Talking Turkey: Thanksgiving Portion Planning


When planning Thanksgiving, it is always difficult to figure out just how much to make of each item. With so many delicious side dishes stealing the show, how much of each is the right amount? We did a little research, and came up with the calculations, so you don’t have to.

Hors d’oeuvres: I struggle with this every year, as I hate for people to fill up on appetizers when the real deal is coming right up. You do need something, so that people aren’t sitting around starving and worse yet, getting drunk before dinner. Consider 3-4 bites per person, or about 3 oz. each for a dip or spread. I often serve shrimp, and some kind of cheese straws or crackers and some spiced nuts to nibble on. I try to keep the preparation simple, since I am already spending two days in the kitchen getting the main meal ready, and don’t want to fuss with appetite spoilers.

Soup: We love to start with a butternut squash or pumpkin soup. The rule of thumb is to make one 8 oz. cup per person, since there is a heavy meal to follow. We serve our soup course in delicate antique teacups and find that is just enough as a prerequisite to the big event.

Turkey: Figure about 1 to 1 -1 /2 pounds per person. Since quite a bit of this is weight comes from bones, this amount should ensure that everyone is well fed and leave you with the requisite leftovers. If the breast meat is the most popular in your home, consider a smaller turkey, and an additional turkey breast to make up the difference. If you buy a boneless breast, consider 8 oz. per person the magic number.

Gravy: Everyone we consulted cautioned against running out of gravy. The Food Network recommends 1/3 cup of gravy per person, and an extra cup for every six people. That means about three cups for every 6 guests.

Potatoes: The quantities varied on this one, so err on the high side if you have potato lovers in the group. Suggestions ranged from 1/2 to 1/3 to even 3/4 pound of potatoes per person. It is probably best to just go with one potato per person regardless of weight. For those giant sweet potatoes and yams, figure 1/2 per person. If you are making both sweet and white potatoes, take that into consideration and err on the smaller amount, as people will likely take a bit of each.

Cranberry Sauce: Our homemade cranberry apple compote, aka Cranberry Jones, is always a hit. Figure 1/3 to 1/2 cup of cranberry sauce per person. We can’t attest to how much of the jellied kind that comes out looking like a can might be consumed.

Stuffing: Figure about 3/4 cups of stuffing for each person. We like to cook some inside the turkey and another batch cooked separately in the oven. People tend to for one or the other, as the consistency is different. The stuffing cooked in the bird is moist, and the other tends to be crisp. To each, his own!

Rolls and biscuits: Go with about 1 1 /2 rolls per person, unless they are homemade, in which case I would consider 2 per person. I usually round it off, depending on the yield of the recipe. For 10 people, 18 rolls or biscuits should be fine.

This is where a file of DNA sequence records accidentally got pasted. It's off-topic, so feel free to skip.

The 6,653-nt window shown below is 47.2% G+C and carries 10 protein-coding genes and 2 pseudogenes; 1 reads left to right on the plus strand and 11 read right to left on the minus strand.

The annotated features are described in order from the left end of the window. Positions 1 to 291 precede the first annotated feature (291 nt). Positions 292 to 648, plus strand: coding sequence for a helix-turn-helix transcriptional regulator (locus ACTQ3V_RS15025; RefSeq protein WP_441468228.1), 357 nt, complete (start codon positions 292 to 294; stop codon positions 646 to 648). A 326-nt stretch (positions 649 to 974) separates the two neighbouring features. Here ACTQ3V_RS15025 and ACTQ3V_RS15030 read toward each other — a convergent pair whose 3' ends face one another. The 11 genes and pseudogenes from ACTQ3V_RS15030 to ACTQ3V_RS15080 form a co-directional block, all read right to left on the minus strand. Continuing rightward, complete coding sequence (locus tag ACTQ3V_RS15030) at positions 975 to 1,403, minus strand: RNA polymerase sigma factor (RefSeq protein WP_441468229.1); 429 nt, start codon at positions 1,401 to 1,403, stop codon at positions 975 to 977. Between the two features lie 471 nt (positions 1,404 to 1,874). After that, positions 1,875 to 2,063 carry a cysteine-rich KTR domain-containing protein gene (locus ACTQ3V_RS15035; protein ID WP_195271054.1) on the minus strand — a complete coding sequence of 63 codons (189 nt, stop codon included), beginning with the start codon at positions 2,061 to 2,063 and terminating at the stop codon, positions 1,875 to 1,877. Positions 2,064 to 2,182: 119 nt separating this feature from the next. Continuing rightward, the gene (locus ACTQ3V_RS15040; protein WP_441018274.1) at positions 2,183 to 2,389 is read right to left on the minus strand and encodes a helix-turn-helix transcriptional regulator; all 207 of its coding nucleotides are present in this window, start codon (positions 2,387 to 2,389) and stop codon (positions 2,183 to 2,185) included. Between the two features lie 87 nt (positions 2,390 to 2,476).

Salad and Vegetables: With everything else going on, this category seems to get left behind. I always make the mistake of dressing a large salad, only to toss it at the end of the evening. Where I would normally figure a large handful of greens per person, with a couple of extras for good luck, others recommend just one ounce of greens should do the trick. For other vegetables, the magic number seems to be about 4 oz. per person. That means a pound of green beans will feed about 4 guests.

Pies and Cakes: While one pie yeilds about 8 slices, this is the time to aim high. My daughter always requests an extra pumpkin pie for the next day, when she and her grandfather eat it for breakfast. I usually offer a few desserts, but the pies seem to be the highlight on Thanksgiving. For 8-10 guests, make sure to have 2 pies.

With all the dietary issues people have, take that into consideration when planning. The vegetarians won’t touch the turkey, but they will likely consume more of the side dishes. Gluten free types won’t be indulging in rolls, pie or stuffing, but they may make up for it in by eating more of other foods. It is easy to be accommodating, if you plan ahead. While there is plenty to eat regardless of your diet, and I don’t think additional dishes are necessary, it is nice to use vegetable broth in the side dishes instead of chicken broth, if you are hosting vegetarians. One year, I took a scoop of every side dish as I was cooking and made that portion vegan. The guest was very grateful and able to enjoy the foods of the season and feel like they were part of the festivities. Nobody is expecting gluten free pies and breads, but the bulk of the side dishes should be edible for the gluten free crowd. Consider using corn starch instead of flour, or setting aside some gravy before it is thickened to accommodate their diet.

Photo: Glasshouse Images

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